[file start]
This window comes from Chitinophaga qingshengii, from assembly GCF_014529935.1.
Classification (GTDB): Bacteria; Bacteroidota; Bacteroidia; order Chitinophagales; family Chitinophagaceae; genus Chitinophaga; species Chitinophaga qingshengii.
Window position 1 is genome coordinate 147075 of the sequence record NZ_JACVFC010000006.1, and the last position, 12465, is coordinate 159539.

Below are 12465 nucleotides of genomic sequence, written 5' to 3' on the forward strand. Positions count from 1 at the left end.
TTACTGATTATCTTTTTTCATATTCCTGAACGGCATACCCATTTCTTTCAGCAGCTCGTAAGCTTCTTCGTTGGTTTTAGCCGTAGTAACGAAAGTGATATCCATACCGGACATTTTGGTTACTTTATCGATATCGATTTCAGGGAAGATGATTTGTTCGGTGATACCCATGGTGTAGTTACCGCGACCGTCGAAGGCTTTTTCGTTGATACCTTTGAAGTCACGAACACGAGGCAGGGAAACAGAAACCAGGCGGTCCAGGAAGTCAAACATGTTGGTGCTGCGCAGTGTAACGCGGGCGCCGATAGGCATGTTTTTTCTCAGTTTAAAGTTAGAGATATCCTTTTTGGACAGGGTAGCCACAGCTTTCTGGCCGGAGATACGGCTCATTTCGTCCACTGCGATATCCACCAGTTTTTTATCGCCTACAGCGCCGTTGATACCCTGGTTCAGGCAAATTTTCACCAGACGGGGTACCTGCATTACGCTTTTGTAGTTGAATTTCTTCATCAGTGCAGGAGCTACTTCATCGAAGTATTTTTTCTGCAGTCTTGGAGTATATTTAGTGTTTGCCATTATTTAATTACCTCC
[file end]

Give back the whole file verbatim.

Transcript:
This window comes from Chitinophaga qingshengii, from assembly GCF_014529935.1.
Classification (GTDB): Bacteria; Bacteroidota; Bacteroidia; order Chitinophagales; family Chitinophagaceae; genus Chitinophaga; species Chitinophaga qingshengii.
Window position 1 is genome coordinate 147075 of the sequence record NZ_JACVFC010000006.1, and the last position, 12465, is coordinate 159539.

Below are 12465 nucleotides of genomic sequence, written 5' to 3' on the forward strand. Positions count from 1 at the left end.
TTACTGATTATCTTTTTTCATATTCCTGAACGGCATACCCATTTCTTTCAGCAGCTCGTAAGCTTCTTCGTTGGTTTTAGCCGTAGTAACGAAAGTGATATCCATACCGGACATTTTGGTTACTTTATCGATATCGATTTCAGGGAAGATGATTTGTTCGGTGATACCCATGGTGTAGTTACCGCGACCGTCGAAGGCTTTTTCGTTGATACCTTTGAAGTCACGAACACGAGGCAGGGAAACAGAAACCAGGCGGTCCAGGAAGTCAAACATGTTGGTGCTGCGCAGTGTAACGCGGGCGCCGATAGGCATGTTTTTTCTCAGTTTAAAGTTAGAGATATCCTTTTTGGACAGGGTAGCCACAGCTTTCTGGCCGGAGATACGGCTCATTTCGTCCACTGCGATATCCACCAGTTTTTTATCGCCTACAGCGCCGTTGATACCCTGGTTCAGGCAAATTTTCACCAGACGGGGTACCTGCATTACGCTTTTGTAGTTGAATTTCTTCATCAGTGCAGGAGCTACTTCATCGAAGTATTTTTTCTGCAGTCTTGGAGTATATTTAGTGTTTGCCATTATTTAATTACCTCC